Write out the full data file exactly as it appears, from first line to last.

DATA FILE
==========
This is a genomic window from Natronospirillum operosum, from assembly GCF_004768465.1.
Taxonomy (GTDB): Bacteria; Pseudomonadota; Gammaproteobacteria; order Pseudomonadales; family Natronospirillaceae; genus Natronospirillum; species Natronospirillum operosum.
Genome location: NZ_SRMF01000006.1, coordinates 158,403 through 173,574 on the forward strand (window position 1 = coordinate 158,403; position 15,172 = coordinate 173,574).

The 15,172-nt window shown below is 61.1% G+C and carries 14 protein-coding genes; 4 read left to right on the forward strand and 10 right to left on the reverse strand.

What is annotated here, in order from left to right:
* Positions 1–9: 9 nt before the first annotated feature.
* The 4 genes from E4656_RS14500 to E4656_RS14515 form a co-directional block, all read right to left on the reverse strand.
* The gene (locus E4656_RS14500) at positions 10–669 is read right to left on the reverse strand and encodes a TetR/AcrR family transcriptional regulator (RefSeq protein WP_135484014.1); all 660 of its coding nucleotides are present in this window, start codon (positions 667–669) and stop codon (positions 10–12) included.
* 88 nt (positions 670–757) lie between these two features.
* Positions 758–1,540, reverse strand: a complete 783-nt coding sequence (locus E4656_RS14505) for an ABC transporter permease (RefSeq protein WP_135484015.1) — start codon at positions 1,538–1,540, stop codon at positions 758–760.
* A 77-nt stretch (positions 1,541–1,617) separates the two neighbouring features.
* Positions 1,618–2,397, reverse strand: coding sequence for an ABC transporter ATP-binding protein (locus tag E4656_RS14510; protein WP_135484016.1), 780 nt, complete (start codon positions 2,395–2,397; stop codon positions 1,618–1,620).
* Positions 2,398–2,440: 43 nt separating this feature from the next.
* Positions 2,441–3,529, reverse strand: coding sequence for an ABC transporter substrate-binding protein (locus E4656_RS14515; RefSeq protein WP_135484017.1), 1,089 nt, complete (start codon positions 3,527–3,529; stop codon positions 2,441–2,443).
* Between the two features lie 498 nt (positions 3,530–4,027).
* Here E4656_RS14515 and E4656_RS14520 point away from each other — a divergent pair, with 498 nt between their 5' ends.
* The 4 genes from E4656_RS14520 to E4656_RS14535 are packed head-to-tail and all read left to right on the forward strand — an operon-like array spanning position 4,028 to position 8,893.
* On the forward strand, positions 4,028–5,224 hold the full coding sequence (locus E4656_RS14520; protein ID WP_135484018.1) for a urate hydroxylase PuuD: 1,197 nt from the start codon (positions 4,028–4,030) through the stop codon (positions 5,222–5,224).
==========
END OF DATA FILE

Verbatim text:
This is a genomic window from Natronospirillum operosum, from assembly GCF_004768465.1.
Taxonomy (GTDB): Bacteria; Pseudomonadota; Gammaproteobacteria; order Pseudomonadales; family Natronospirillaceae; genus Natronospirillum; species Natronospirillum operosum.
Genome location: NZ_SRMF01000006.1, coordinates 158,403 through 173,574 on the forward strand (window position 1 = coordinate 158,403; position 15,172 = coordinate 173,574).

The 15,172-nt window shown below is 61.1% G+C and carries 14 protein-coding genes; 4 read left to right on the forward strand and 10 right to left on the reverse strand.

What is annotated here, in order from left to right:
* Positions 1–9: 9 nt before the first annotated feature.
* The 4 genes from E4656_RS14500 to E4656_RS14515 form a co-directional block, all read right to left on the reverse strand.
* The gene (locus E4656_RS14500) at positions 10–669 is read right to left on the reverse strand and encodes a TetR/AcrR family transcriptional regulator (RefSeq protein WP_135484014.1); all 660 of its coding nucleotides are present in this window, start codon (positions 667–669) and stop codon (positions 10–12) included.
* 88 nt (positions 670–757) lie between these two features.
* Positions 758–1,540, reverse strand: a complete 783-nt coding sequence (locus E4656_RS14505) for an ABC transporter permease (RefSeq protein WP_135484015.1) — start codon at positions 1,538–1,540, stop codon at positions 758–760.
* A 77-nt stretch (positions 1,541–1,617) separates the two neighbouring features.
* Positions 1,618–2,397, reverse strand: coding sequence for an ABC transporter ATP-binding protein (locus tag E4656_RS14510; protein WP_135484016.1), 780 nt, complete (start codon positions 2,395–2,397; stop codon positions 1,618–1,620).
* Positions 2,398–2,440: 43 nt separating this feature from the next.
* Positions 2,441–3,529, reverse strand: coding sequence for an ABC transporter substrate-binding protein (locus E4656_RS14515; RefSeq protein WP_135484017.1), 1,089 nt, complete (start codon positions 3,527–3,529; stop codon positions 2,441–2,443).
* Between the two features lie 498 nt (positions 3,530–4,027).
* Here E4656_RS14515 and E4656_RS14520 point away from each other — a divergent pair, with 498 nt between their 5' ends.
* The 4 genes from E4656_RS14520 to E4656_RS14535 are packed head-to-tail and all read left to right on the forward strand — an operon-like array spanning position 4,028 to position 8,893.
* On the forward strand, positions 4,028–5,224 hold the full coding sequence (locus E4656_RS14520; protein ID WP_135484018.1) for a urate hydroxylase PuuD: 1,197 nt from the start codon (positions 4,028–4,030) through the stop codon (positions 5,222–5,224).